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Lord of the Elephants
05 Jan 2011
It’s six o’ clock in the evening on the outskirts of the northern Thailand town of Chiang Rai. The sunset over the mountains bordering Thailand, Myanmar and Laos once again puts on another spectacular show with hues of bright orange and reds. A slight mist has started to form on the mighty Mekong as the temperature starts to drop. As if on cue the insects, animals and birds start their nightly song. But tonight there’s another song that drifts through the mountains, each verse being occasionally punctuated by the sounds of loud trumpeting. Meet Khun Lord and Lychee.
The trust between the one tonne pachyderm and the old man is unmistakable. Born in a small village in north east Thailand, Khun Lord, Anantara Golden Triangle’s Resort & Spa Elephant Camp’s most experienced mahout, comes from a long line of mahouts and the skills that he has learnt has been passed on from generation to generation.
In a country where elephants are revered, Khun Lord at a very young age was told to have the upmost respect for the giants, “I would be walking with my father and he would point out other mahouts who would hit their elephants with a spiked stick and he would turn to me and say, never do that to your elephant, to gain her trust you need to treat your elephant well. Once that bond has formed between animal and man it will last a lifetime.”
Elephant calves begin their training when they are about two to three years old. They quickly learn and obey the words of command. They get to know their driver (mahout), and get used to being mounted and dismounted. Unfortunately many mahouts throughout Thailand still use force to domesticate wild elephants and use them to attract tourist dollars on the busy streets of Bangkok, or in Lychee’s case Pattaya. The Anantara Elephant Camp in Chiang Rai has been set up to house such animals and to date has rescued 32 elephants off the streets and relocated both them and the mahouts family to the lush 160 acre property.
“It pains me to see how some people treat these beautiful creatures. I have a good, kind heart and I want my elephant to have a good, kind heart too, so when I got my first elephant 35 years ago I trained her in the most unconventional manner by singing and tickling.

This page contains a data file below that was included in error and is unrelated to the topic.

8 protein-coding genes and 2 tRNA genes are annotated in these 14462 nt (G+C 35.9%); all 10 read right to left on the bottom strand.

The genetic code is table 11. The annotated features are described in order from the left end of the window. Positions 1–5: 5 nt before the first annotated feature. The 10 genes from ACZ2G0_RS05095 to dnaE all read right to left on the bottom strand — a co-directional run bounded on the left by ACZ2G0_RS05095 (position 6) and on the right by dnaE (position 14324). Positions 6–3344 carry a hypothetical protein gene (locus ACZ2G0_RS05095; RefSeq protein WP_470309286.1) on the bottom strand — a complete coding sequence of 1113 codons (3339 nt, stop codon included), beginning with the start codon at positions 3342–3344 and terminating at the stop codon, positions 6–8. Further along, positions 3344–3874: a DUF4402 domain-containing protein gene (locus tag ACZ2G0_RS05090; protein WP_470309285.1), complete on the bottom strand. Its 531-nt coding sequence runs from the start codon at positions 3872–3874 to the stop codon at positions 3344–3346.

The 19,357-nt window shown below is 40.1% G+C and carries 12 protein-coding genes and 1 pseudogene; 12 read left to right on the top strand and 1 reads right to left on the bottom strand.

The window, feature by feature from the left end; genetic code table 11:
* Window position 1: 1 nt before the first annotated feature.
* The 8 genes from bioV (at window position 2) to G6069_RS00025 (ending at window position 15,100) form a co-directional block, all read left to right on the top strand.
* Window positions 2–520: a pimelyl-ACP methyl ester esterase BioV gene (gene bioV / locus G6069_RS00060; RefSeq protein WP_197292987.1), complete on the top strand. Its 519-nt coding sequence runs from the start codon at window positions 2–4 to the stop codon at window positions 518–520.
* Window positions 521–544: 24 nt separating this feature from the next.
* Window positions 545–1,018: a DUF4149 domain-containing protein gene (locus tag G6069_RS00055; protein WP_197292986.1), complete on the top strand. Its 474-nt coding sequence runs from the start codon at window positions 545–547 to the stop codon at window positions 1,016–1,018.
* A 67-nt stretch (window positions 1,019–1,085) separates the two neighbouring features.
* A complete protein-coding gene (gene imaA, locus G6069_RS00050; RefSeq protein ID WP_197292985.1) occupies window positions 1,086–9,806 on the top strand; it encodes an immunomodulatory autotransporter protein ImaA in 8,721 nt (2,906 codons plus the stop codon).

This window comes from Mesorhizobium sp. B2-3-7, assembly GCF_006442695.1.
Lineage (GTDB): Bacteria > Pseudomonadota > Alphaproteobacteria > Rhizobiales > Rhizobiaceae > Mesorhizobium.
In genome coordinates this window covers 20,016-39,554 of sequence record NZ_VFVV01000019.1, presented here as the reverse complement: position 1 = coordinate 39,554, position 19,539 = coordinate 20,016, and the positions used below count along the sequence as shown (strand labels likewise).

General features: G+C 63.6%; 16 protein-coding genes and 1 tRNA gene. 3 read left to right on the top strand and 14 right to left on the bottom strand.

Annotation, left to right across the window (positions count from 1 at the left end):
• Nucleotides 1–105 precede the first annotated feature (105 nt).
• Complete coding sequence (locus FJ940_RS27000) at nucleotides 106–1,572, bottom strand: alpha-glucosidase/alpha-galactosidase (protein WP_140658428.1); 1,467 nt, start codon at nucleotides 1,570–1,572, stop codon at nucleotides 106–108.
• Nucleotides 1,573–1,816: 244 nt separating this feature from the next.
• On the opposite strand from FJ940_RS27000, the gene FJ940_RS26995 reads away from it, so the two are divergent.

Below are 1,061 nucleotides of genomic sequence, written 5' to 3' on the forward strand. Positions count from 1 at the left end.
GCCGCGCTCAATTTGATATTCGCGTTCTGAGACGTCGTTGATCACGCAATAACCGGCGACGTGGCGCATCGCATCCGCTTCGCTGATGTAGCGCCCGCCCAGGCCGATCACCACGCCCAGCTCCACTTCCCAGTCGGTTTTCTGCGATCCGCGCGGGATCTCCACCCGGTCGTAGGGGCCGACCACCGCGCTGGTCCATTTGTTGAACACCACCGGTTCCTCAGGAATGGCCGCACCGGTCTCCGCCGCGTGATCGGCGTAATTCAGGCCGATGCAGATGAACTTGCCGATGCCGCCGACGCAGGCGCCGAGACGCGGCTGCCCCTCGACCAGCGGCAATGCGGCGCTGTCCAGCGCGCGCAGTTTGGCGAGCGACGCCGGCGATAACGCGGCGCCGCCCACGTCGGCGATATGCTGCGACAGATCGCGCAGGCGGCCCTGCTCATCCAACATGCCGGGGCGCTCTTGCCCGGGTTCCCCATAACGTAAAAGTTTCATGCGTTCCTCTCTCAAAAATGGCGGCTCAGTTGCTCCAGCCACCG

“I would first find a song with a command in the words and sing and tickle her on different parts of her body, most of the other mahouts thought I was crazy singing to an elephant but that soon passed when they saw the results.
“To think, one hundred years ago there were over 200,000 wild elephants roaming Thailand now there are only 2, 000,” he explains as Lychee gently nudges him with her trunk, “These are the most intelligent creatures on earth and our nations symbol they deserve our utmost respect.”
Khun Lord starts singing sweetly as he tickles Lychee’s trunk and she automatically lies down beside him and closes her eyes, “This song is a sweet lullaby, the lyrics mention to lay down your head and go to sleep. See how smart she is, she has a great memory. Don’t tell the other elephants but I also think she’s by far the cutest elephant here at the camp,” he gently smiles at his one tonne beauty as he softly starts singing to her again.
When asked what is the favorite part of his job is Khun Lord gestures towards the slumbering giant, “This is my favorite part of my job, the special bond that you have between elephant and man, I feel so proud of the mutual respect, it’s a bond that is rare and a bond only between a mahout and elephant,” he pauses for a few seconds then pipes up, “Oh and I love to sing, you may have heard of a horse whisper before but I bet you’ve never heard of an elephant singer,” and with that he breaks into another melodic tune.
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